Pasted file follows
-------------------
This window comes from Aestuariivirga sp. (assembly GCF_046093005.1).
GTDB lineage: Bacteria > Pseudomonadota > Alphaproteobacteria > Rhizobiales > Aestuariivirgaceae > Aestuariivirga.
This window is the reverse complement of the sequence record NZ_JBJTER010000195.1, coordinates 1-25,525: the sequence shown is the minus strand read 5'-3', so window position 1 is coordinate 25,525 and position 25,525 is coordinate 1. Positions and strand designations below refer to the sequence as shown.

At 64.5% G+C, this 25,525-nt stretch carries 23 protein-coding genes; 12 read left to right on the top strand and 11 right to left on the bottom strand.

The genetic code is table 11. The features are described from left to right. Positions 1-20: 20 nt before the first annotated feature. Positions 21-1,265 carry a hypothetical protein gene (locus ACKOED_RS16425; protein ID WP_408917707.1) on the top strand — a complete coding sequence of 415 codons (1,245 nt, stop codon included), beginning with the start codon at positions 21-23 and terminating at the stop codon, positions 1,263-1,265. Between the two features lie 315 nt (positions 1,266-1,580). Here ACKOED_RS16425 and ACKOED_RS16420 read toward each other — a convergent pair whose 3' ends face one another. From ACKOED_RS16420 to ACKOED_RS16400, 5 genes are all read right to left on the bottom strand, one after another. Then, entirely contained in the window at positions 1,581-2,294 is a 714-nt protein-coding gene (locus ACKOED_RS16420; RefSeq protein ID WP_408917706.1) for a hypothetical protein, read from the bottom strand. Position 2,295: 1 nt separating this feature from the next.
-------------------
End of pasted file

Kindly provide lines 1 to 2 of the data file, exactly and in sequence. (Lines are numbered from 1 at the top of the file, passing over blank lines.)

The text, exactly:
This window comes from Aestuariivirga sp. (assembly GCF_046093005.1).
GTDB lineage: Bacteria > Pseudomonadota > Alphaproteobacteria > Rhizobiales > Aestuariivirgaceae > Aestuariivirga.